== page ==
Over the past year, homes have become more important than ever in our lives. In the north, the home has always been the most important place. Especially in winter, when it is dark and cold outside, there are warmth, lights, coziness, and intimacy inside.
We really love the houses and homes here in Scandinavia, that is why we wanted to share this coziness of the mood of these cute houses and the cottage collection was made. From Swedish pine, like northern cottages, in the four most common colors that are most characterizing Swedish houses and landscapes.
In the countryside, most of the homes, barns, and even garden toilets are red, the real Falun-red, which is almost part of national romance. A color that connects the whole of Sweden and with which they wanted to imitate the copper roofs of large European castles. We’ll talk more about this story in the next post because it’s very interesting since currently, our home is in the same color.
The yellow color wanted to remind people of the colors of castles in southern Europe, mostly in Italy. Since everyone had a red house when yellow appeared, they wanted to make the richer ones stand out with yellow. That is why original yellow houses were mansions or larger houses on the ranches in Sweden where the richer families and lords who ran the farmlands.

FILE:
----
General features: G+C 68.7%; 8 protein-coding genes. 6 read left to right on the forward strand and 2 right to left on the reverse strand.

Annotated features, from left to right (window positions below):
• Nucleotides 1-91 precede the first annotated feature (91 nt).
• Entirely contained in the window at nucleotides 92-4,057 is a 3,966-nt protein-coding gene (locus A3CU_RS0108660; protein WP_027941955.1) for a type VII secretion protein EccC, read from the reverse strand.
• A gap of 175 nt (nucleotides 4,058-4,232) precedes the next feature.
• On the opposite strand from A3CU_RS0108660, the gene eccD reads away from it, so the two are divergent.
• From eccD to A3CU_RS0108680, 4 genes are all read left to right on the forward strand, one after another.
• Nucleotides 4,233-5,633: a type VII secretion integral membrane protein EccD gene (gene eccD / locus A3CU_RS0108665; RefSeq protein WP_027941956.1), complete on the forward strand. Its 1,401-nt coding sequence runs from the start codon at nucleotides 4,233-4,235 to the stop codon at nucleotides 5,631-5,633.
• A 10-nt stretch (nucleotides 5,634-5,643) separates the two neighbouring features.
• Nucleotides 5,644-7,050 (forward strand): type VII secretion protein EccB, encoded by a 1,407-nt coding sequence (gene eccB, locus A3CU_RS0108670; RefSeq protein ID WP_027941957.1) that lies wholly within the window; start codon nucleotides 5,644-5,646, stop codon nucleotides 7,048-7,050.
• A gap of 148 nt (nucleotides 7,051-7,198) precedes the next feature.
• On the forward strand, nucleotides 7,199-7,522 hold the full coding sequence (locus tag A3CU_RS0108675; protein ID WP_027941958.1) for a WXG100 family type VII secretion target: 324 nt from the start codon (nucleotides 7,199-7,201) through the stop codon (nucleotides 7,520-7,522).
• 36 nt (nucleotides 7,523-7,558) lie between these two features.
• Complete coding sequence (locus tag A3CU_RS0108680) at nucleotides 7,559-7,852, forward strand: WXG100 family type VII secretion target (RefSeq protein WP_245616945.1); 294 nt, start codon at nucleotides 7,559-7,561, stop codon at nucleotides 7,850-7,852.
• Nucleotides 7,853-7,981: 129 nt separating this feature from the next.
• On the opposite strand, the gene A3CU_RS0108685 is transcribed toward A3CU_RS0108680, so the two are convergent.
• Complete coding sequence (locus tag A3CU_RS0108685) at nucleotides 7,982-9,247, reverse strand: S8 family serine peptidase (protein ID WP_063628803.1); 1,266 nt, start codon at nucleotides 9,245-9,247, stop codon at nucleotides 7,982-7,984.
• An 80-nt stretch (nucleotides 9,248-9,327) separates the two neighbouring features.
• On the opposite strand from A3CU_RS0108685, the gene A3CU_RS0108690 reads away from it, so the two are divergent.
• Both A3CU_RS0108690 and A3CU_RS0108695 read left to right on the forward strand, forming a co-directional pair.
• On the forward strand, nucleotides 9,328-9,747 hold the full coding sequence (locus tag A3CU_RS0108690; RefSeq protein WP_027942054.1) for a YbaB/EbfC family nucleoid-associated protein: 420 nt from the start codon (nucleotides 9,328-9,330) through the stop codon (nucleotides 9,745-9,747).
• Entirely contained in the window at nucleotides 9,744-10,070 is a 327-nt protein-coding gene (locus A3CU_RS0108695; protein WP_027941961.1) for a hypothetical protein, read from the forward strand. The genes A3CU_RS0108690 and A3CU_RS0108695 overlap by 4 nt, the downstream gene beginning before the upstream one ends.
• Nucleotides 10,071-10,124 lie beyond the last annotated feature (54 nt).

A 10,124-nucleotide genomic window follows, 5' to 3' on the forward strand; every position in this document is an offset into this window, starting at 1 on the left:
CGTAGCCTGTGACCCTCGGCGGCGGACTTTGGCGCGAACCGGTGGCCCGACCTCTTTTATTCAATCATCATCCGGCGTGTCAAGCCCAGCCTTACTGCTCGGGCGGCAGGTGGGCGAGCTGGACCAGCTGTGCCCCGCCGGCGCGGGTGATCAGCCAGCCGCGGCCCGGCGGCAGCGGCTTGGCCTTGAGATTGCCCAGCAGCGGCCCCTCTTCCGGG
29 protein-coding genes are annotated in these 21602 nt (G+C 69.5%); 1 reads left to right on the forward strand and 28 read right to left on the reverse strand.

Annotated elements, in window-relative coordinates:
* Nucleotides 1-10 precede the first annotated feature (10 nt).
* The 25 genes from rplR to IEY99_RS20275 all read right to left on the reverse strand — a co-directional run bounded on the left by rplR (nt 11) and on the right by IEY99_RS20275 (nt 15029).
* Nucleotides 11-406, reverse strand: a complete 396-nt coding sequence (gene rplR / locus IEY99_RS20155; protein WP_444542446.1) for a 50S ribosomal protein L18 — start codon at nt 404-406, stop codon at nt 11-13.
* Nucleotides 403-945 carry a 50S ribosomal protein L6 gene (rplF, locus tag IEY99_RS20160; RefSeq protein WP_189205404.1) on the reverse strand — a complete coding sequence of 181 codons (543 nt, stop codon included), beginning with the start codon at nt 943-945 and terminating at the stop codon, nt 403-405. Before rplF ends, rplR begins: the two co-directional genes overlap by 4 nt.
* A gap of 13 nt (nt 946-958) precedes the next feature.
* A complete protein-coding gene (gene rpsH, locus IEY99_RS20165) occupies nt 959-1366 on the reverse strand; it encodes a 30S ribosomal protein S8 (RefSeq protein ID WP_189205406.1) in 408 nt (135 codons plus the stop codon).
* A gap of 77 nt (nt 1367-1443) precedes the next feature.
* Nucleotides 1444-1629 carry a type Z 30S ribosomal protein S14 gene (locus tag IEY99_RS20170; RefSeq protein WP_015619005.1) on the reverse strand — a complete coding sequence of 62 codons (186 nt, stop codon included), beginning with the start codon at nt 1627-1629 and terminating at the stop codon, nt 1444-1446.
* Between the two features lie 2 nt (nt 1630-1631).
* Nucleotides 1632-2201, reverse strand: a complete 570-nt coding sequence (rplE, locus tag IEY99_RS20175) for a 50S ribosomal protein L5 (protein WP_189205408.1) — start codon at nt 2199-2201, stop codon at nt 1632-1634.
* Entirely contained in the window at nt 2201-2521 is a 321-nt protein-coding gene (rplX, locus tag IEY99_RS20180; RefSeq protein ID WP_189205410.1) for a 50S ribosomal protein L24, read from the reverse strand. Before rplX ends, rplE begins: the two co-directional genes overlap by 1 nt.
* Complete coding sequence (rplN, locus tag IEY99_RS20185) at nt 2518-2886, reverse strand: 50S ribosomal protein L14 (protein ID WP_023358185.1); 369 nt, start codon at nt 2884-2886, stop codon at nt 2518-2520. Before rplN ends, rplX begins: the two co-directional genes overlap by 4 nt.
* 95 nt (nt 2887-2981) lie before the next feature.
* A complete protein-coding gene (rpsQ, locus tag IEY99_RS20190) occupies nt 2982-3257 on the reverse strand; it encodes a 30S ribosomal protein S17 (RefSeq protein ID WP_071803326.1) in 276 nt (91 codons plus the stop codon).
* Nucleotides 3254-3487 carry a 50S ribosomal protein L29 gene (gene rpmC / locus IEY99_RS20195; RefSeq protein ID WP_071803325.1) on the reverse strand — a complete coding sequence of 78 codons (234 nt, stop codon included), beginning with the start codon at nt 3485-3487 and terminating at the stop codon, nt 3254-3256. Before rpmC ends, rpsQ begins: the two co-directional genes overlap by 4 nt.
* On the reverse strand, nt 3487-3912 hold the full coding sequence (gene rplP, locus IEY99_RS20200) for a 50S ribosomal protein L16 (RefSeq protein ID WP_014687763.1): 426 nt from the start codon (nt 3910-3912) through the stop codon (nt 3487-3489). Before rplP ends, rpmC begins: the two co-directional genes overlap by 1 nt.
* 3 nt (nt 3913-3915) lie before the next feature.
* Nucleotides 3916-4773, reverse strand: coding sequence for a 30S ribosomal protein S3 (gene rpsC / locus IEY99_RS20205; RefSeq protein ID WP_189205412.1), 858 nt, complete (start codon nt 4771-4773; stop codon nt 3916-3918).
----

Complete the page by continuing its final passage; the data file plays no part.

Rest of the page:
This color is not as common as house color, in exchange for the most common color in the Swedish landscape thanks to evergreen pine trees which turn green under dense snow in the white landscape. The little cottage in the deep of the woods blends in better with its surroundings if it is green in color.
Blue is the color of the Bohuslän, or archipelago around Swedish coasts. The most often we can find blue houses here, instead of the dominating house color is the white in the archipelagos. The blue is inspired by the sea and nearly 100,000 lakes around the country.
Another common and also the first house colors were gray and brown. Brown as a color is still common today, especially in the north and near the Norwegian border, since dark-brown is one of the most common house colors in Norway.